I adore hasselback potatoes, there is something quite fun about the look of them, plus they are super tasty. 

I first discovered the hasselback potato about two years ago, a Nigella recipe I believe. I thought they were wonderful, light and fluffy on the inside and a skin that gets so crispy and delicious – just like a baked potato. They are perfect served with steak, they make a nice change from chips and I guess they are a little healthier too. I believe these little fanned spuds are named so after a Swedish Restaurant ‘Hasselbacken’ in Stockholm, where they were first served.

Don’t they just look wonderful?


2 tbsp olive oil
Knob of butter
Medium sized Maris Piper potatoes (as many or as little as you like)
Sea salt and freshly ground black pepper
Freshly chopped rosemary
Freshly chopped thyme


Pre-heat the oven to 200°CWash and dry the potatoes.

Pop each potato onto a slightly curved wooden spoon, using a sharp knife cut through the potato every few millimetres, making sure not to cut all the way down and through the potato. The wooden spoon will prevent that from happening, the knife cannot cut any further then the upward-facing curves of the spoon.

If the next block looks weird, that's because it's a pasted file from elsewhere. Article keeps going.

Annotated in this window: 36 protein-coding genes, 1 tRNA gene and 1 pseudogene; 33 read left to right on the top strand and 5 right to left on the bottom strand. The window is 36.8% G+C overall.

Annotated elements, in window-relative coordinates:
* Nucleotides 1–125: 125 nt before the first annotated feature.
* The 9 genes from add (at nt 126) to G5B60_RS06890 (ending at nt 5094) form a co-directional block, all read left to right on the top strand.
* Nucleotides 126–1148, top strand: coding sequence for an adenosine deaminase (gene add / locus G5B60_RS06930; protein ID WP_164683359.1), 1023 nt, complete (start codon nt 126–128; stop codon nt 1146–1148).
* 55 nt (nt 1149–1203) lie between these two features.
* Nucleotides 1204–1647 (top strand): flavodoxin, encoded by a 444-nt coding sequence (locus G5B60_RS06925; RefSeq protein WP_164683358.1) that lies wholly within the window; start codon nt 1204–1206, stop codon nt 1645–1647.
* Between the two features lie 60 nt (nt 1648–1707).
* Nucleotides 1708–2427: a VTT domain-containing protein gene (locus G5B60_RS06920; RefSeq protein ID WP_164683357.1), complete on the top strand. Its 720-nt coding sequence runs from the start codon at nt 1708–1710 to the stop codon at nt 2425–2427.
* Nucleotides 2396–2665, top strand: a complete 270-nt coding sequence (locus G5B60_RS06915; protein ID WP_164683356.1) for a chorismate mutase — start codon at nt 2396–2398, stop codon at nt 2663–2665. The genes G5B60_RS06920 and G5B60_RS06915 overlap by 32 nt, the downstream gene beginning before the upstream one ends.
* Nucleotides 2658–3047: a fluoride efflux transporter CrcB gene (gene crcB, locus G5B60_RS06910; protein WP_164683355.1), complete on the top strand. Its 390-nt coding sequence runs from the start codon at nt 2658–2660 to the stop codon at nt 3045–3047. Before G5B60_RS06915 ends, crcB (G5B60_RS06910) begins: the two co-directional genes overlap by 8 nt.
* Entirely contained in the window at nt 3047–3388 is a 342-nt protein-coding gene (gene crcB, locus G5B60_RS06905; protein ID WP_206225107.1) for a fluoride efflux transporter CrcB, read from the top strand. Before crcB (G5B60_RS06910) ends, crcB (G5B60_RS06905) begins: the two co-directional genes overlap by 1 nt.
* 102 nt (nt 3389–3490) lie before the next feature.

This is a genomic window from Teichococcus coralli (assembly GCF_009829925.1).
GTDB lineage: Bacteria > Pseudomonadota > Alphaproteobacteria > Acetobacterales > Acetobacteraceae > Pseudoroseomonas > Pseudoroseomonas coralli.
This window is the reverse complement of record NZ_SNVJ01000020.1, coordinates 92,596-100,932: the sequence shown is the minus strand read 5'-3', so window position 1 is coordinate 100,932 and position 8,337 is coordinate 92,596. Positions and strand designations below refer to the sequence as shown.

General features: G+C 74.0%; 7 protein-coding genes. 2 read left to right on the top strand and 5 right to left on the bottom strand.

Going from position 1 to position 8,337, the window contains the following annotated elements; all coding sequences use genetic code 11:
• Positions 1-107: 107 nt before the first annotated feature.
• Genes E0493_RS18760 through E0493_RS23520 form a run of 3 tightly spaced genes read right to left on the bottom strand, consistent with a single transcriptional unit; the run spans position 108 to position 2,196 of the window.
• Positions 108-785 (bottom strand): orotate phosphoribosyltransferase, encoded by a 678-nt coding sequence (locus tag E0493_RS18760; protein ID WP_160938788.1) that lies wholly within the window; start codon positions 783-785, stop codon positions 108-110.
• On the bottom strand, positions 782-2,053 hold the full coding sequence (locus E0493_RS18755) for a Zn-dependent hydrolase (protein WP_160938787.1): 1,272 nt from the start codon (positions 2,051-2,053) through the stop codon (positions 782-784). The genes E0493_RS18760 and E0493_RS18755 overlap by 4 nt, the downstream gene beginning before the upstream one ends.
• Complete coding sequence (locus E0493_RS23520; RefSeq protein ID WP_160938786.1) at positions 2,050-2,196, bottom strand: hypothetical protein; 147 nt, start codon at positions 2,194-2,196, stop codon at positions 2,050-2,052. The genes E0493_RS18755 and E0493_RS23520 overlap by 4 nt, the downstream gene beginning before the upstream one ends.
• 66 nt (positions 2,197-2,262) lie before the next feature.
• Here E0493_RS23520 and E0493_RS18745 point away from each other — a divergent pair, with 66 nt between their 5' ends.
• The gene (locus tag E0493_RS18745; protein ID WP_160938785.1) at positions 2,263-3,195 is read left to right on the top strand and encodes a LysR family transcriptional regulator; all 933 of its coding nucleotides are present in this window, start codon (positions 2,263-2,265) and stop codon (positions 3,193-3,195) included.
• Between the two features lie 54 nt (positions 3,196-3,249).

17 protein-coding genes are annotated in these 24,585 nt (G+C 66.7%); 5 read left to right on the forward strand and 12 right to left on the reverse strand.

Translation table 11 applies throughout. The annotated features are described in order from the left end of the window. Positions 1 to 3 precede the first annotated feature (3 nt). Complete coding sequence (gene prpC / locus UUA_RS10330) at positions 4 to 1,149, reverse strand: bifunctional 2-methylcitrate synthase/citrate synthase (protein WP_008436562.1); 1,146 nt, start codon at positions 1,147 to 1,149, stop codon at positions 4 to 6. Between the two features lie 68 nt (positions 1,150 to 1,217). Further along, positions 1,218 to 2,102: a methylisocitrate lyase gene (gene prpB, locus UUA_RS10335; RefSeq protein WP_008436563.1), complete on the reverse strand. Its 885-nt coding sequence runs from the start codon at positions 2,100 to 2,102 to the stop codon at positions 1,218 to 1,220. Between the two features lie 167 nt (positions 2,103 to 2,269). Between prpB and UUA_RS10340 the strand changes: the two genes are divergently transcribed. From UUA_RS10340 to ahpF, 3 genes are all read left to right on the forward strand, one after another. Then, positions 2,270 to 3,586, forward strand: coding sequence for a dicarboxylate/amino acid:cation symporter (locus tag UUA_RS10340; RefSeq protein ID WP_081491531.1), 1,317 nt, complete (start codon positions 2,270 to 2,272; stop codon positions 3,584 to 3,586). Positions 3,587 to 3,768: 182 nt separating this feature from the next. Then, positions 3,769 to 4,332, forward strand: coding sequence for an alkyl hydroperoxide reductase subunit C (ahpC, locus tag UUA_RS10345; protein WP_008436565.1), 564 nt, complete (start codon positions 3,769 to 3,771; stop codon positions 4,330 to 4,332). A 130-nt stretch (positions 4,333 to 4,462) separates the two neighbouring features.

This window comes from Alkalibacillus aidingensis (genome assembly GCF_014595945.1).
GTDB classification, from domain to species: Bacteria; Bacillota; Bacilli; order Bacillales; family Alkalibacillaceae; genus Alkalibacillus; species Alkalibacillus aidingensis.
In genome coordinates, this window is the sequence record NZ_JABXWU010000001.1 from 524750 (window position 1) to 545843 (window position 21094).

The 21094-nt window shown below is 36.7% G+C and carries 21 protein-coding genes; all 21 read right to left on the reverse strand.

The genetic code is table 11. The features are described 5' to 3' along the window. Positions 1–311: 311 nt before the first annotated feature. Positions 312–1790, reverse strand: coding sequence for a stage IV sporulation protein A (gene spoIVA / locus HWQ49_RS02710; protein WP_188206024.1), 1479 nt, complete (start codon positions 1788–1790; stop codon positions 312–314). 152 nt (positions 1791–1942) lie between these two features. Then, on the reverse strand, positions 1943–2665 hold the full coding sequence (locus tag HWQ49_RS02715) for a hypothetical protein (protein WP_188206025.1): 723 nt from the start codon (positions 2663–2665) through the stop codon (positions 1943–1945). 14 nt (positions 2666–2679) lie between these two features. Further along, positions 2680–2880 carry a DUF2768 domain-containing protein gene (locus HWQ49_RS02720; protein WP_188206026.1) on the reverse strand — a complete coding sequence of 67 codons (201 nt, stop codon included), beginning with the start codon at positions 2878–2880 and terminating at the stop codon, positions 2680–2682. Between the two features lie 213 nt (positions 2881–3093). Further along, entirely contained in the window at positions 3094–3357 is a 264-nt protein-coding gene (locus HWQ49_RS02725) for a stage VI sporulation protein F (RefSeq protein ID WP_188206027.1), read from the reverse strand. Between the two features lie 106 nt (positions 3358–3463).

Place the potatoes into an oven proof dish and drizzle with some olive oil and a little butter if you like. Season well with sea salt and freshly ground black pepper and add a generous sprinkling of freshly chopped rosemary and thyme.

Put the pan into the oven and bake the potatoes for 40 minutes, giving them a shake after about 20 minutes. The little potato fans will pop open during cooking. 

These are great served with meat or fish, or as a snack with some sour cream and chives.

Monday, 28 July 2014

Jamie Oliver’s Steamed Asian Chicken & Cabbage Parcels

I have a slight obsession with recipe books; in fact I’m running out of space for them in my kitchen. I’ve discovered that the only place to buy them is a charity shop. Indeed, all of the charity shops in my town sell 3 books for £1 –even large hardback recipe books. I’ve recently found various Jamie Oliver books lurking amongst the shelves. Why someone would get rid of a Jamie book is beyond me. I’ve always found his recipes to be so inspirational. I love the different elements he brings to them, nothing is served without an accompanying salad or side dish, and it’s really creative.